Spokane Signature Plants

Arrowleaf Balsamroot: A.K.A.: Bigroot & Big Sunflower is a large plant, one to two foot tall, with flowers two to four inches across. In the Spring the Balsamroot turns entire hillsides yellow. This plant's roots are sometimes used as an alternative to Echinacea.
Bearberry or Kinnickinick or Indian Tobacco or Uva-Ursi or Manzanita is a low-growing, evergreen shrub commonly used as an ornamental plant or hedging in gardens. It has small, oval, dark green leaves that have a thick, leathery feel and a smooth edge all around. The white, waxy flowers bloom from May to June in clusters and the berries ripen in autumn becoming a bright red. (1) Because bearberry is a common garden plant, it is often overlooked as a powerful and prized medicinal herb for Astringent, antibacterial, or hemostatic. Native Americans used Bearberry or Kinnickinick alone or as a major ingredient mixed with other herbs for smoking. 
Beargrass is a beautiful blooming in the late spring especially at about 5,000 feet around Mt Spokane. The grass part lasts through summer and then dies out to start over in the spring. See Mt Kit Carson
Common Camas consists of a stout stem arising 20 to 70 cm from a large bulb. The ovoid bulb may be 2 to 5 cm long and 1 to 2.5 cm wide. The leaves are primarily basal, and are about half as long as the height of the stem, and may be 8 to 25 mm wide. They are linear in shape with parallel venation.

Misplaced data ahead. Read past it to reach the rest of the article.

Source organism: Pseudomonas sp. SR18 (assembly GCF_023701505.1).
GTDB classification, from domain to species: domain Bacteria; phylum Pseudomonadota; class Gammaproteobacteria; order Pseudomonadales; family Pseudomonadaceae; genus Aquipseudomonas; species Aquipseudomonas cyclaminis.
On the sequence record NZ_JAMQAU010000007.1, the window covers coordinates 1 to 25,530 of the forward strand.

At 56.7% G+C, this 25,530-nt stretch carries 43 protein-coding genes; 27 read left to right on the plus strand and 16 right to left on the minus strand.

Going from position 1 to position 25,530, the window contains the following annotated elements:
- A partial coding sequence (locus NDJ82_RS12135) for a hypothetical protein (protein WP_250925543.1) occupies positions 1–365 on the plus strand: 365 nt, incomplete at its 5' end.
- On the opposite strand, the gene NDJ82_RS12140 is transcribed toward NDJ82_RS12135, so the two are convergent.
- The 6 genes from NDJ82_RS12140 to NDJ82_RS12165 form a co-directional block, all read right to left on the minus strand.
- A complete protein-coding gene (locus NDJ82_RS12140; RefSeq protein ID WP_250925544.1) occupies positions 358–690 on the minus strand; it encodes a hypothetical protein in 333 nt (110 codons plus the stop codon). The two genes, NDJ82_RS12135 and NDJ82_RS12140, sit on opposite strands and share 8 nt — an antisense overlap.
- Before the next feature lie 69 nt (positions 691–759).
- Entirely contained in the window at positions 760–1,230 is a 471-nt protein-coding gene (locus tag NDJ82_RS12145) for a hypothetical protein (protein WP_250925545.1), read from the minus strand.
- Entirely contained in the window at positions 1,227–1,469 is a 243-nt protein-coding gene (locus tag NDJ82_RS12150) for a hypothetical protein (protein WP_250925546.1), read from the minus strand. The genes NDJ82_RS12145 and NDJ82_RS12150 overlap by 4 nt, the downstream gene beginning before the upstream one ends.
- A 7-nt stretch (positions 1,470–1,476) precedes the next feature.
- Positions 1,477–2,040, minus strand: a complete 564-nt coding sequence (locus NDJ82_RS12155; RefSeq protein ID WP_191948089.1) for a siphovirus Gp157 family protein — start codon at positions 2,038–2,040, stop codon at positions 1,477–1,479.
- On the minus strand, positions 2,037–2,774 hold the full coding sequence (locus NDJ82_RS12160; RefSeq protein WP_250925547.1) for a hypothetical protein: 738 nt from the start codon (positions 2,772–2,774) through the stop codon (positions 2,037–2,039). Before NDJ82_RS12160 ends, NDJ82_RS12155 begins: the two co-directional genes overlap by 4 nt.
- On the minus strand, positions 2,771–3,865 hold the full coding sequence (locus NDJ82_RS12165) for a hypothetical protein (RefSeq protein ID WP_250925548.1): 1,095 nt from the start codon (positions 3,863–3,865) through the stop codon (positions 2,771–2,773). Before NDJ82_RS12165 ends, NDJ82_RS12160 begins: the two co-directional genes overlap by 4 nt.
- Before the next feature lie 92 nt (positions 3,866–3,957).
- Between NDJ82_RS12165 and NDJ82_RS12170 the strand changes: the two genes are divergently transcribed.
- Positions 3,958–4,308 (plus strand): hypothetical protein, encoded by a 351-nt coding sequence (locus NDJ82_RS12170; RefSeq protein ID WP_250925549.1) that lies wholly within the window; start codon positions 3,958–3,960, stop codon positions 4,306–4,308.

Common Camas was a valuable food source for the native peoples of the Pacific Northwest. The root may be eaten raw although common practice was to grind it to a pulp and then bake cakes that could be stored into winter. Today, its importance is as meadow wildflower in gardens. It is expecially effective grown in dense drifts. It self seeds readily, and care must be taken not to accidentally weed out the seedlings. Several years must pass before the seedlings are ready to flower, which is the case for most members of the lily family.


  INDIAN PAINTBRUSH, common name applied to annual, biennial, and perennial herbs constituting the genus Castilleja, of the family Scrophulariaceae.  The genus, which contains about 200 species, is native to the cooler portions of North and Central America and Asia, and to the Andes. Because Indian paintbrushes, also called painted cups, are parasitic on the roots of other plants, they have not been naturalized and have rarely been cultivated away from their native habitat. The plants have long, hairy, unbranched stems with alternate leaves. The uppermost leaves, or bracts, are brilliantly colored and much showier than the inconspicuous interspersed flowers. The flowers, which are borne in spikes, have a two-lobed calyx, a two-lobed corolla, four stamens, and a solitary pistil. The corolla, which is usually yellow, is encased within the calyx, and is usually indiscernible. The fruit is a two-celled capsule. The common painted cup, C. linariaefolia, is the state flower of Wyoming. The calyx is greenish white, but the bracts are intense vermilion. The scarlet paintbrush, C. coccinea, is a common wild plant of the eastern U.S. The common Indian paintbrush, C. septentrionalis, is a hardy herb found in Canada and in the mountainous regions of the northern U.S. from New England to the Rocky Mountains; its calyx is greenish white tinted with purplish red.